WATERPROOF KIDS BACKYARD DROWNINGS PROD PARENTS TO REVIEW POOL SAFETY.
Swimming pools may be a summer oasis for suburban kids, but they're the most likely place for young children to drown, according to a nationwide study being released today.
But many parents didn't need a report to tell them about the dangers of backyard pools.
Following the tragic drowning death of a young boy at rocker Tommy Lee's Malibu house last month, swim lessons are in greater demand, gates and covers have been added to pools, and some parents have even hired private lifeguards for backyard parties.
``It's so scary,'' said Jacqui Dres, who was finishing up a Mommy and Me class recently at Woodcrest Preschools on Tampa Avenue in Tarzana with her 19-month son, William, while 4-year-old Caroline took a private lesson a few lanes over.
``Pool parties are probably the biggest scare - and you're right there,'' Dres said. ``Parents are yapping. ... (It's) very easy to get engrossed in a conversation, 10-15 minutes go by, they haven't even glanced at the kids. I'm guilty of it, too.''
A report being released today by the American Academy of Pediatrics provides the first nationwide tally of childhood drowning deaths to pinpoint where youngsters are most likely to drown.
Researchers from National Institute of Child Health and Human Development, Johns Hopkins University School of Public Health, the Consumer Product Safety Commission and the Maternal and Child Health Bureau found that infants are most likely to drown in the bathtub while older children and adolescents are most likely to drown in such fresh water sources as rivers, lakes or ponds.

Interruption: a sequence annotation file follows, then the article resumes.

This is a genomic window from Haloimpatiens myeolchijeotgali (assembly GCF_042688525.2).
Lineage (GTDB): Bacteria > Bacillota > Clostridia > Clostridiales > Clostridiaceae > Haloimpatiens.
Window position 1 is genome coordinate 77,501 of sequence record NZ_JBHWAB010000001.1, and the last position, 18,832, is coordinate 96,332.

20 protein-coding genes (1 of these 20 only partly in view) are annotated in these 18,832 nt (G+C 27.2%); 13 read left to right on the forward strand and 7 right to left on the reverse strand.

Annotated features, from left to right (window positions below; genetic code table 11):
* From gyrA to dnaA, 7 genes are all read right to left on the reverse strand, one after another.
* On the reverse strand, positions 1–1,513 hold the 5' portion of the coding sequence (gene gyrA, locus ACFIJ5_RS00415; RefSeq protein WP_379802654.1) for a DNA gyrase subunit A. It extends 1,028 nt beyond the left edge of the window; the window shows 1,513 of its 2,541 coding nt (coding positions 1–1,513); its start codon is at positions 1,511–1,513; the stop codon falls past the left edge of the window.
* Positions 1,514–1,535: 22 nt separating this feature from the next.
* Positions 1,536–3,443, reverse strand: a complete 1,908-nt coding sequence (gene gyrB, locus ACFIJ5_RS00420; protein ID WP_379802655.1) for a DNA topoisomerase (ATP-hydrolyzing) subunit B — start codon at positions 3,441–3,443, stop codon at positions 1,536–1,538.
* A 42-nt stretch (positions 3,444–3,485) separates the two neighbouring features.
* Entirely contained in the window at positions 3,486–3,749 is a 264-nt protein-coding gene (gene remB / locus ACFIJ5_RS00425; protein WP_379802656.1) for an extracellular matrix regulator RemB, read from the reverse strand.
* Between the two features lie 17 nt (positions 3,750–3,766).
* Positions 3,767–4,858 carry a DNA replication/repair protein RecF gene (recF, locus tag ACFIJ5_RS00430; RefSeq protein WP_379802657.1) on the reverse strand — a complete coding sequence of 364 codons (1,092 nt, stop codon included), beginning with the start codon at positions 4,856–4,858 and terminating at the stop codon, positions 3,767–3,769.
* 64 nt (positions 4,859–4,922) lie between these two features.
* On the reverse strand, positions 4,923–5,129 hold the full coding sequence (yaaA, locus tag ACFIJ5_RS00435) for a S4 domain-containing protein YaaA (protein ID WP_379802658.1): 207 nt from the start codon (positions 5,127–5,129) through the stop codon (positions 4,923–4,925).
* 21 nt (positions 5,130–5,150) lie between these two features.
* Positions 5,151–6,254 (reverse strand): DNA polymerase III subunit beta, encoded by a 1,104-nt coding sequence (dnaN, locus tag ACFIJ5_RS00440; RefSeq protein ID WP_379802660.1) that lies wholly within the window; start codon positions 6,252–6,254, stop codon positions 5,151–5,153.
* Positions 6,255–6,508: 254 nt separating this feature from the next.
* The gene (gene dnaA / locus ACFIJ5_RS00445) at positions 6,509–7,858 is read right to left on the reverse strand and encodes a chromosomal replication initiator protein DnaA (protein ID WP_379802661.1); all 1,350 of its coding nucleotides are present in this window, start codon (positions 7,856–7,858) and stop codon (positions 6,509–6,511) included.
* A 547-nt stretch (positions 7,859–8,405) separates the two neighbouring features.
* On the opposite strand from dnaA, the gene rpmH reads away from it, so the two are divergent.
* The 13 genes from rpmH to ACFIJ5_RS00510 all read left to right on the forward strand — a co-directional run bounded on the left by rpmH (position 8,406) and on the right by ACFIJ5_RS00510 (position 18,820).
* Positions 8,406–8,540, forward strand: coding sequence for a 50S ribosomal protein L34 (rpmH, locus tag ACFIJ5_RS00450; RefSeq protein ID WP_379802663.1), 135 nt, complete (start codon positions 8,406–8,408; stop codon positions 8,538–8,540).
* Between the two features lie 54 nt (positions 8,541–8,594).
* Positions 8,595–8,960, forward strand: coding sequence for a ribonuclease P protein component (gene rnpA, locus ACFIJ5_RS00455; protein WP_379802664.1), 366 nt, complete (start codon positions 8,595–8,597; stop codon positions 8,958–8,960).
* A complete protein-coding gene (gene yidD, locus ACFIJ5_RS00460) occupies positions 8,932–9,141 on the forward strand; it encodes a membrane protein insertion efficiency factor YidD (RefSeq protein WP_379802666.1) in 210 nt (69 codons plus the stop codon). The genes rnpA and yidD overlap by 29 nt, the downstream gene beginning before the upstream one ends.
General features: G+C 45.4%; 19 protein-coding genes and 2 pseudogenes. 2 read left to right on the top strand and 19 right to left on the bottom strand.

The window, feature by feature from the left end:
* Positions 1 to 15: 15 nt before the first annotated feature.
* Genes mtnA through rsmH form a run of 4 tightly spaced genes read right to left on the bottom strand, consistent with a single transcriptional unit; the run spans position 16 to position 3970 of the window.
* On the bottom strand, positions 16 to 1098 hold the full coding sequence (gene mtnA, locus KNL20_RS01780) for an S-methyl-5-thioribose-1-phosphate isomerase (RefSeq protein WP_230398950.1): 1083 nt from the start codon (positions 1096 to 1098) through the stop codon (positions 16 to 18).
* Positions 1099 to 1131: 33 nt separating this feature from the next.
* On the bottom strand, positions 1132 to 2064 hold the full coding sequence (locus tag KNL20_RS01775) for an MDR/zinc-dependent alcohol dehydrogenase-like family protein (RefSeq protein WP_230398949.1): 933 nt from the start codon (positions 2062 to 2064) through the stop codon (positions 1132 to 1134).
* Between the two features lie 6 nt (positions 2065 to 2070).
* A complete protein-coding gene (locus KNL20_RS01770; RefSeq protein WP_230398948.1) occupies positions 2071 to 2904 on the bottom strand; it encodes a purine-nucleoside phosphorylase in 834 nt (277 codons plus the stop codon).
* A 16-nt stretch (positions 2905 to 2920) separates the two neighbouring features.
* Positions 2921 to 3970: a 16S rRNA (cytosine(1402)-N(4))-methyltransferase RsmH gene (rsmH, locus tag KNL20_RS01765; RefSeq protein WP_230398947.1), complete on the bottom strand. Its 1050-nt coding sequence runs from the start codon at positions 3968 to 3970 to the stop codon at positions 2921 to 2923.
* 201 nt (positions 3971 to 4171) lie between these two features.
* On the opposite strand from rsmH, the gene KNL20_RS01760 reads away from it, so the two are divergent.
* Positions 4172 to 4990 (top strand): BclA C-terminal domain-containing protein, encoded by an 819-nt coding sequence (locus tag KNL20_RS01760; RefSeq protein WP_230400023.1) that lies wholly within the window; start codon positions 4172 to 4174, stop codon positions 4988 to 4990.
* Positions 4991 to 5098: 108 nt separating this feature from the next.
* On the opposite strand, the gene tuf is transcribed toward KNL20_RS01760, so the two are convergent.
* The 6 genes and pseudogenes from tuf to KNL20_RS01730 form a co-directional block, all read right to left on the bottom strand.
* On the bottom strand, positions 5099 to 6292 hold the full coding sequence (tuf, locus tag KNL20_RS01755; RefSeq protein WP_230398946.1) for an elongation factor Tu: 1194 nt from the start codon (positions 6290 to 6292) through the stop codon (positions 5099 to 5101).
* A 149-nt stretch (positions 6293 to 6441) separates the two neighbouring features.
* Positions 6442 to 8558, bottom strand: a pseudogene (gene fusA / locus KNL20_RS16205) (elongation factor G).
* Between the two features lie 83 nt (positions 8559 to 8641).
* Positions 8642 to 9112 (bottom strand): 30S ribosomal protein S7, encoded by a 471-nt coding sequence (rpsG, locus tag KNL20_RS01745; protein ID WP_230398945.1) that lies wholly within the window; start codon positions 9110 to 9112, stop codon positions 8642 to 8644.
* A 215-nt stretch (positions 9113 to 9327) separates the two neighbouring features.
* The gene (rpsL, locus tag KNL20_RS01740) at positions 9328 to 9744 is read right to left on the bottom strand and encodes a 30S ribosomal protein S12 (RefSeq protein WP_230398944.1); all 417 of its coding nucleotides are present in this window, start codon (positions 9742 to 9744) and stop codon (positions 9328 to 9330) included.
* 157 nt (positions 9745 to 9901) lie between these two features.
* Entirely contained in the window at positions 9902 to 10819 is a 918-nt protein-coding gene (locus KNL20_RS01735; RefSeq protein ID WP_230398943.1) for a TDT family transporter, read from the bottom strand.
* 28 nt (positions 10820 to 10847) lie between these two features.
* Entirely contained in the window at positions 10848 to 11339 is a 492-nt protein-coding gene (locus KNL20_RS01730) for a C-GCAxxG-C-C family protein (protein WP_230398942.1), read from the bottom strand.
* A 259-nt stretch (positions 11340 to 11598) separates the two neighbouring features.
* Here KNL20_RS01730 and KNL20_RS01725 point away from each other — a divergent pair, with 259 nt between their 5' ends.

But for toddlers, swimming pools are the most likely place.
``If you had to give one message, I'd say parents and kids need to be aware even though swimming can be a fun activity ... a fun day can turn into a tragedy very quickly,'' said the study's lead author, Dr. Ruth Brenner, an investigator at the National Institue of Child Health and Human Development in Bethesda, Md.
A 5-year-old boy drowned Friday in a backyard pool in Lancaster while only briefly away from adult supervision. On Saturday, an 11-year-old boy died at a hospital after he was found at the deep end of a swimming pool at a hotel near Los Angeles International Airport, where he had been left alone for only a short time.
The drowning of a 4-year-old boy at rock drummer Tommy Lee's home during a birthday party two weeks ago has been the topic of discussion at summer pool parties across the Valley, said parents and those who work with kids.
Parents are hiring out lifeguards at $25 an hour to watch the kids, they said, and enrolling their kids in swimming classes.